Letter from Andrew Lowden to the Secretary of State, May 1856 protesting about the compulsory vaccination bill. (Catalogue ref: MH 13/250/188 f430.)
To Sir George Grey Secretary of State for the Home Department
I humbly beg to protest against the passing of the Bill on Compulsory Vaccination, which I look upon as a gross infringement on the Medical liberty of the Subject.
I further beg to represent to you, that many professional persons and others are of opinion that Vaccination not only does not prevent small-pox, but it is productive of worse and more dangerous diseases, such being the case, I hope you will present this my protest to the House of Commons,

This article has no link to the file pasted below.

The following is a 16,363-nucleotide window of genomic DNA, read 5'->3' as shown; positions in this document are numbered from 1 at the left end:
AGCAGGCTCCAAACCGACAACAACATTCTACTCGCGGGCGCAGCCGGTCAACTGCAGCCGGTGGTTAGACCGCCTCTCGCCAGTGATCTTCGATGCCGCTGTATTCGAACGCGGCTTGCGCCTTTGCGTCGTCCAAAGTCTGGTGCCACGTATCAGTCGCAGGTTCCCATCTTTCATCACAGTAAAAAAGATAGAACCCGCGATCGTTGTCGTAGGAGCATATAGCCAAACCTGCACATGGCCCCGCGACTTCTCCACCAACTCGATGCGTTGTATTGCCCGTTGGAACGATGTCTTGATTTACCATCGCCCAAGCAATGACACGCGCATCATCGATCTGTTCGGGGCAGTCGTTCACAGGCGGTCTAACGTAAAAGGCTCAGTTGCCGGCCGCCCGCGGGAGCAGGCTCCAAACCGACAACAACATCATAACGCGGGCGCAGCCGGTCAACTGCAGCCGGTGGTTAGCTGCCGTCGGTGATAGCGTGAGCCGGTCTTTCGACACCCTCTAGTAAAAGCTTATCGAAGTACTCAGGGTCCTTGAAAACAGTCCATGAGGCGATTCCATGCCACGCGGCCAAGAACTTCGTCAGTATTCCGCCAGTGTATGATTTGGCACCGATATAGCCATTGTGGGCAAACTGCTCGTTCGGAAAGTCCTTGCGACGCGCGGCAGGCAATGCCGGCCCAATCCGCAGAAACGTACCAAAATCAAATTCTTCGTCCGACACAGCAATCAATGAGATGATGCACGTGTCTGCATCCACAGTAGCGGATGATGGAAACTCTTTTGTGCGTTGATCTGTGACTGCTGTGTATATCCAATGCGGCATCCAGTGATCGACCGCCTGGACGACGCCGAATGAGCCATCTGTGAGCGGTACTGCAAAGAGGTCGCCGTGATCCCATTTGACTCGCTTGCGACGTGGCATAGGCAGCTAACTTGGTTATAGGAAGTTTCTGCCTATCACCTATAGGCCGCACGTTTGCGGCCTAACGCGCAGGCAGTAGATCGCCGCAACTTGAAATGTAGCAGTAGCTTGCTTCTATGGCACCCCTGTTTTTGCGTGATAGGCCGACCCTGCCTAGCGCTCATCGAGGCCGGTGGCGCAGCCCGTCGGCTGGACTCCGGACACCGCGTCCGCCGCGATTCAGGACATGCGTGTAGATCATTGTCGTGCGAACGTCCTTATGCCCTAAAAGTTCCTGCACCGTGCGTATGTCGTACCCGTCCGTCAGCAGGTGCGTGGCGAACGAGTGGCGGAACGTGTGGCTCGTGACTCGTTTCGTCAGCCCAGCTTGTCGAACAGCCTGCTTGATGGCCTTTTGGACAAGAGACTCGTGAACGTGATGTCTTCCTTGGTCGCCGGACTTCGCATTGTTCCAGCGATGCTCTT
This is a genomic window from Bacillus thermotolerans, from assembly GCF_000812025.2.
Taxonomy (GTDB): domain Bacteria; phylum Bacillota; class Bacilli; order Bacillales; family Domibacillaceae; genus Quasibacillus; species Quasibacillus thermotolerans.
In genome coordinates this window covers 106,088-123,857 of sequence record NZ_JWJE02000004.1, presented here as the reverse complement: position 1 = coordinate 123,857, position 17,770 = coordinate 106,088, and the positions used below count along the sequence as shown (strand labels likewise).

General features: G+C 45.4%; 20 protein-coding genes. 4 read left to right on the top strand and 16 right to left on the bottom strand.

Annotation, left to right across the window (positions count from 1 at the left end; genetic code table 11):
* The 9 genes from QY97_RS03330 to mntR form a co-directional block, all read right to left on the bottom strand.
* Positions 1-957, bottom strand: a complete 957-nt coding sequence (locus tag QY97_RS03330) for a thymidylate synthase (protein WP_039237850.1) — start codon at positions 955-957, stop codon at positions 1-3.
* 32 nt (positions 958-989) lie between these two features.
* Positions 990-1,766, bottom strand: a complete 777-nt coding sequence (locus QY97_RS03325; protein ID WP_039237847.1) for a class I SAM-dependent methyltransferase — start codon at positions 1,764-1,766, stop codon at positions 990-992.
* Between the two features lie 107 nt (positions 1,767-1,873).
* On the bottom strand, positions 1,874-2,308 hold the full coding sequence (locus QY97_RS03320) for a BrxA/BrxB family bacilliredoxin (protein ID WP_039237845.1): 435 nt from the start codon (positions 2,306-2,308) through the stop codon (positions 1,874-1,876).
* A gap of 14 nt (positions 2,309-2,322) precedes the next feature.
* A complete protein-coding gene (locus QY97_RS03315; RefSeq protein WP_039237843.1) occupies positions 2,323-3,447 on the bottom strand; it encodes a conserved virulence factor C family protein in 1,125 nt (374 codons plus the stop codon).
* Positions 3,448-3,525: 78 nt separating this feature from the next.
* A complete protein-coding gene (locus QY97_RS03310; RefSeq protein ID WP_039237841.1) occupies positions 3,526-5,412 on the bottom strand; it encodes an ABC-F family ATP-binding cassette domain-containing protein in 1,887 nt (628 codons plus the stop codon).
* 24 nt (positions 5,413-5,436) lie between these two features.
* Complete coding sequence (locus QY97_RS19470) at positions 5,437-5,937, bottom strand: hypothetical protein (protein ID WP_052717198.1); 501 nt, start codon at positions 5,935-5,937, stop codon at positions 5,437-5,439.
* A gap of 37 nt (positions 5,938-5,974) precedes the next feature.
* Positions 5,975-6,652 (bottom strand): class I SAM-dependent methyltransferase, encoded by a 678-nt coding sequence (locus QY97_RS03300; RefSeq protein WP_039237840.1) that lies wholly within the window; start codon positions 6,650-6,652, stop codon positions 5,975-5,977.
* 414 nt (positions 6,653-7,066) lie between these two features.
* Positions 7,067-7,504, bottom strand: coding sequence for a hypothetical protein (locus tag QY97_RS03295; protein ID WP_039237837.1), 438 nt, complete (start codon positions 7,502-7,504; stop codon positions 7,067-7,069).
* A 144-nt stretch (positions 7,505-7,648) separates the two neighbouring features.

I am Sir,
Your obedient servant,
Barrhead by Glasgow
May 5th / 56« Return to Victorian Health Reform
- Why does the author of the letter object to the compulsory vaccination bill?
- Why do you think he wrote to the Home Secretary, Sir George Grey?
- Why would the author mention that other people shared his opinion?
- Why do you think he would like his protest presented to the House of Commons?
- What do you think the red blotch on the letter might mean?